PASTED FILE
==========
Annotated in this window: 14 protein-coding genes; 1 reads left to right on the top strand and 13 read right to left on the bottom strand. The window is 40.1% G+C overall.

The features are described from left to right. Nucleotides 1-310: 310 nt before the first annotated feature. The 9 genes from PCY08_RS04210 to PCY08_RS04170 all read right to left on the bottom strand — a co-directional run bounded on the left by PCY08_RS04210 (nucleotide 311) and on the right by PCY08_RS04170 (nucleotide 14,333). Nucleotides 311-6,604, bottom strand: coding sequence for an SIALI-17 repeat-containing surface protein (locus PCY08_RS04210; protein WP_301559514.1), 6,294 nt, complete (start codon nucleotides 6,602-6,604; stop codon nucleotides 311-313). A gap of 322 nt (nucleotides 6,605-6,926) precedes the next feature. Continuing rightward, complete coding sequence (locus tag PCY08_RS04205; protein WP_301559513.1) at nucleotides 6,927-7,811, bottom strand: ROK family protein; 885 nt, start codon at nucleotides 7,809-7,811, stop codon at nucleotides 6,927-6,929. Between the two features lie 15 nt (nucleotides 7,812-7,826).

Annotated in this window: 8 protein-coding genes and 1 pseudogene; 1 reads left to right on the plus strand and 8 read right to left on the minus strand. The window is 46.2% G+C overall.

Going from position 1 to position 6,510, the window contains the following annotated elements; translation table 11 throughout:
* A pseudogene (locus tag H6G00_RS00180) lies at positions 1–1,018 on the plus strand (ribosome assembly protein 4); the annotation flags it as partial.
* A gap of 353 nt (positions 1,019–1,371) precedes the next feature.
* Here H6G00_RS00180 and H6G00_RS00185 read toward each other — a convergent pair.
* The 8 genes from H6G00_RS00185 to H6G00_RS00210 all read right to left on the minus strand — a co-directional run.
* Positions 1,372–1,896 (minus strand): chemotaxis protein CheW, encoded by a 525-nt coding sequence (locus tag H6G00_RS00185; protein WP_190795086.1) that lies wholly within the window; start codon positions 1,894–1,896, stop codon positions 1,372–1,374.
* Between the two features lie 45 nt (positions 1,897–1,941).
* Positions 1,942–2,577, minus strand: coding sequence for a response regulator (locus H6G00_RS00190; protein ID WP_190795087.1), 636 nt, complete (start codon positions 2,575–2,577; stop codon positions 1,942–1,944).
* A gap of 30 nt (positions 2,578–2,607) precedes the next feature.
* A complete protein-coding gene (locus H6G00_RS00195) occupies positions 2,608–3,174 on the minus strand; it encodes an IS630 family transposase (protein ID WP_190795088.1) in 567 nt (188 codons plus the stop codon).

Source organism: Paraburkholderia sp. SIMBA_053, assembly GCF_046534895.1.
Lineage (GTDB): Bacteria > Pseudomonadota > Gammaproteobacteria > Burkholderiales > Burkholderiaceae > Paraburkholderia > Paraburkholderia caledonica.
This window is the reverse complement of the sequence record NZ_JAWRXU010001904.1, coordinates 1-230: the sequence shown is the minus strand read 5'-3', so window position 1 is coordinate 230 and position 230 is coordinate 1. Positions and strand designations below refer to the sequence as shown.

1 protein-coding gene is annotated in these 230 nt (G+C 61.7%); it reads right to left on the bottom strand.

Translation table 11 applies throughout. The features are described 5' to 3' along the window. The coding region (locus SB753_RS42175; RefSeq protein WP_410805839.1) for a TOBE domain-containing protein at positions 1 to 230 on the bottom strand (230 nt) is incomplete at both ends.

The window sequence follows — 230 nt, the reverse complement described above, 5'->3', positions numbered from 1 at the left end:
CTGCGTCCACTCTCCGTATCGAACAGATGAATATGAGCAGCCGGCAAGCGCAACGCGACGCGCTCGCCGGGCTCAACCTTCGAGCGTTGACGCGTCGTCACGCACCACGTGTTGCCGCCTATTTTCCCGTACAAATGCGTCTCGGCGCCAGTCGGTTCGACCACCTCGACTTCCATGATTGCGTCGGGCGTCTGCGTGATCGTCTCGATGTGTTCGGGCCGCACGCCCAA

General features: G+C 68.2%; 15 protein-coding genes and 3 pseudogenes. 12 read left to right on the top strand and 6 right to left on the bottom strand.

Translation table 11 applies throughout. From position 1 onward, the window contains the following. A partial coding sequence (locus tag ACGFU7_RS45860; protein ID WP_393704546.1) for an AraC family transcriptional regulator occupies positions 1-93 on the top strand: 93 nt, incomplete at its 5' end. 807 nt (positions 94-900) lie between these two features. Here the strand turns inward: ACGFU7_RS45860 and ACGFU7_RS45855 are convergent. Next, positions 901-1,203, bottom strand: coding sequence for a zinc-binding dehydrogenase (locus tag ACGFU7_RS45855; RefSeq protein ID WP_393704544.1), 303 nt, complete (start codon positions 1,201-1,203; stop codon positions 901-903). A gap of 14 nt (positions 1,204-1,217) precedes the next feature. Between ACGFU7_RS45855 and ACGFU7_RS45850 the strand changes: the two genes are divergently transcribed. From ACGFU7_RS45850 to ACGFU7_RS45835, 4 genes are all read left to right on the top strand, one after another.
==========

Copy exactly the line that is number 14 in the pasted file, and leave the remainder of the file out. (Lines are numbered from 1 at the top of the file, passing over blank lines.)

Source organism: Paraburkholderia sp. SIMBA_053, assembly GCF_046534895.1.